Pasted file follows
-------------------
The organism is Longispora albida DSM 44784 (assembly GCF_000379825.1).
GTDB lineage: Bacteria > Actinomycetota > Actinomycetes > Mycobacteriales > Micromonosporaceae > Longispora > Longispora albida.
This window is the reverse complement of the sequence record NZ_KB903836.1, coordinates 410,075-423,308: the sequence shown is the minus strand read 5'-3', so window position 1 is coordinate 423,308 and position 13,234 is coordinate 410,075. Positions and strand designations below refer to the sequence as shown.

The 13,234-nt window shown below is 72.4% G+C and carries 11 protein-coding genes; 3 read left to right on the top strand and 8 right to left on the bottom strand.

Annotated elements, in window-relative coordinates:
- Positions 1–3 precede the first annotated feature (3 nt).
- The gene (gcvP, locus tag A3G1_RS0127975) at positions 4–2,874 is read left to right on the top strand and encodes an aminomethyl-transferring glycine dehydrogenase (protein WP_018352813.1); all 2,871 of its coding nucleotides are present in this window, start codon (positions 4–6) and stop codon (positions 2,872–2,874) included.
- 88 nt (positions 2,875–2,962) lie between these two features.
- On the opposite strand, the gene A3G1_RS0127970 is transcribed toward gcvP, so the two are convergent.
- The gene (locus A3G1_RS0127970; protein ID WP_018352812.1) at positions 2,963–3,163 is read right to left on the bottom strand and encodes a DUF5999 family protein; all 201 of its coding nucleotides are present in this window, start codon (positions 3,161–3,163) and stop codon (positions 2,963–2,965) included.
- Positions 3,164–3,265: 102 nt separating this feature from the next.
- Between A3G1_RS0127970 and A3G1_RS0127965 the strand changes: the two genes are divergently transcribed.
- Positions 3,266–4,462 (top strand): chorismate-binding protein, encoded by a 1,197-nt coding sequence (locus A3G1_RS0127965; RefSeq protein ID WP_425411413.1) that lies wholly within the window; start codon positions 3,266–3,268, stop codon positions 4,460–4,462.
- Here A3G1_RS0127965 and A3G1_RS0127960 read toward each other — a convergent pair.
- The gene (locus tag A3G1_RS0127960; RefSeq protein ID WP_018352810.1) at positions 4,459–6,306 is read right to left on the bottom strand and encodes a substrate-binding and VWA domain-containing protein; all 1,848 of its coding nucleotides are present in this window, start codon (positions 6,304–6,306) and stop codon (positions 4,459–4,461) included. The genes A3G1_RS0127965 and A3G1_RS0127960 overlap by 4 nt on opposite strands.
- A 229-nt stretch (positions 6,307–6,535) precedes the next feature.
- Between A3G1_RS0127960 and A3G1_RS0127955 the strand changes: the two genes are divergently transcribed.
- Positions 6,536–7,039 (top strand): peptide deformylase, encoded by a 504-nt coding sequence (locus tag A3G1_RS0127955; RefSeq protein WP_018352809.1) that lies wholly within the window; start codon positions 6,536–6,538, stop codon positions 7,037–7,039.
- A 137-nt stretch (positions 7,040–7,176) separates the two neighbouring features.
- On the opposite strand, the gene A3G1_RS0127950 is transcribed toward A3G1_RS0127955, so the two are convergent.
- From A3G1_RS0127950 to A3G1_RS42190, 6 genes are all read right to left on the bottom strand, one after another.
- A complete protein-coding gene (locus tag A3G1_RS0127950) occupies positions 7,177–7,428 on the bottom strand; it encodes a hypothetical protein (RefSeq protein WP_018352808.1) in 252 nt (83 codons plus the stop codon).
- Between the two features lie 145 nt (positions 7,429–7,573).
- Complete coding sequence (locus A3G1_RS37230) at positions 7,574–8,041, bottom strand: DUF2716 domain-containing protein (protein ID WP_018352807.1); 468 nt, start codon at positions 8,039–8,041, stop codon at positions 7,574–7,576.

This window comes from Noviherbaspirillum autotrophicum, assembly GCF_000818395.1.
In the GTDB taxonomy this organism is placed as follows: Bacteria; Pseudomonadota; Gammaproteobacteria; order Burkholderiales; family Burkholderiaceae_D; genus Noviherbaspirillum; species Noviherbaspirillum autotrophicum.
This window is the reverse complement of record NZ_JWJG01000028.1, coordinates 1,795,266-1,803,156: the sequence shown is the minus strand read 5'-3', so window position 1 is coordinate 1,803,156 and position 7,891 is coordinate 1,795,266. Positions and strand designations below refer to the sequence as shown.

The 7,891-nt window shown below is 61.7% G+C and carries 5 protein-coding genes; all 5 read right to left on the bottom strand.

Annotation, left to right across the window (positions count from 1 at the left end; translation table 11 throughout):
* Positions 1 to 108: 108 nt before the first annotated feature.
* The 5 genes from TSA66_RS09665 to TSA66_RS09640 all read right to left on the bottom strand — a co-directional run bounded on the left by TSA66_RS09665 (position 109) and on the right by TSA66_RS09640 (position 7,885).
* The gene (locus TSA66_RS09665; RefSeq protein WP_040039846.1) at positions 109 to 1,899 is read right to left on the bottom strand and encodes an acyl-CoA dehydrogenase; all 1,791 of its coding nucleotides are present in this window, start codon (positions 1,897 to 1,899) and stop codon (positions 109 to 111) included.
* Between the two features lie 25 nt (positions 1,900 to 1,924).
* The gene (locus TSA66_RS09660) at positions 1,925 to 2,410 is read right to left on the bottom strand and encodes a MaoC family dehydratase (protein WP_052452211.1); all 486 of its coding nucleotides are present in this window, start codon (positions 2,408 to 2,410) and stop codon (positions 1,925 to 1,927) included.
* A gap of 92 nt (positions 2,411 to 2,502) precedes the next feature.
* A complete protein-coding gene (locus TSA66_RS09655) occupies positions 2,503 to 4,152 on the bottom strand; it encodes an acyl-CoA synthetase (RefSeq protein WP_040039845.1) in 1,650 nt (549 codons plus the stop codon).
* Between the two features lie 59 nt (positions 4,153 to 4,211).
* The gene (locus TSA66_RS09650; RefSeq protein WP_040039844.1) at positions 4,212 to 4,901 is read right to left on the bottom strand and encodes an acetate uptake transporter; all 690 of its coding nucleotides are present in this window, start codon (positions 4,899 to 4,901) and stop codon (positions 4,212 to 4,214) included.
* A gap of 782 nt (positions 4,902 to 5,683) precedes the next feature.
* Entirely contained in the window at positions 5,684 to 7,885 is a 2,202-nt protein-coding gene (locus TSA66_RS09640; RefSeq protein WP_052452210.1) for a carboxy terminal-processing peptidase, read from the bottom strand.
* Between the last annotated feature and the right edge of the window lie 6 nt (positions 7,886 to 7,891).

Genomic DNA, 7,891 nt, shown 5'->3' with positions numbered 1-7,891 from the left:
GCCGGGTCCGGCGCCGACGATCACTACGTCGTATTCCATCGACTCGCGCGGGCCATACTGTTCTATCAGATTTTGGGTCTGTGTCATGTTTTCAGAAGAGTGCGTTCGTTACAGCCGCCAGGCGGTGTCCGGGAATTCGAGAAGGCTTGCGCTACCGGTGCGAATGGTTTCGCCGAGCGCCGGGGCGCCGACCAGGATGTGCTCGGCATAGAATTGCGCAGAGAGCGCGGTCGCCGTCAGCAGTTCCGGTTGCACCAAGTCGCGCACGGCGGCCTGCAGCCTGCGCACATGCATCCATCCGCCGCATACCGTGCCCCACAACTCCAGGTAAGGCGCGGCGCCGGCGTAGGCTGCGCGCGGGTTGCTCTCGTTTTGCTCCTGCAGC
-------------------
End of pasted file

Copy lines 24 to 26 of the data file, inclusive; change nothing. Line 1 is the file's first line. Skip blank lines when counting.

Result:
- Complete coding sequence (locus A3G1_RS37230) at positions 7,574–8,041, bottom strand: DUF2716 domain-containing protein (protein ID WP_018352807.1); 468 nt, start codon at positions 8,039–8,041, stop codon at positions 7,574–7,576.

This window comes from Noviherbaspirillum autotrophicum, assembly GCF_000818395.1.
In the GTDB taxonomy this organism is placed as follows: Bacteria; Pseudomonadota; Gammaproteobacteria; order Burkholderiales; family Burkholderiaceae_D; genus Noviherbaspirillum; species Noviherbaspirillum autotrophicum.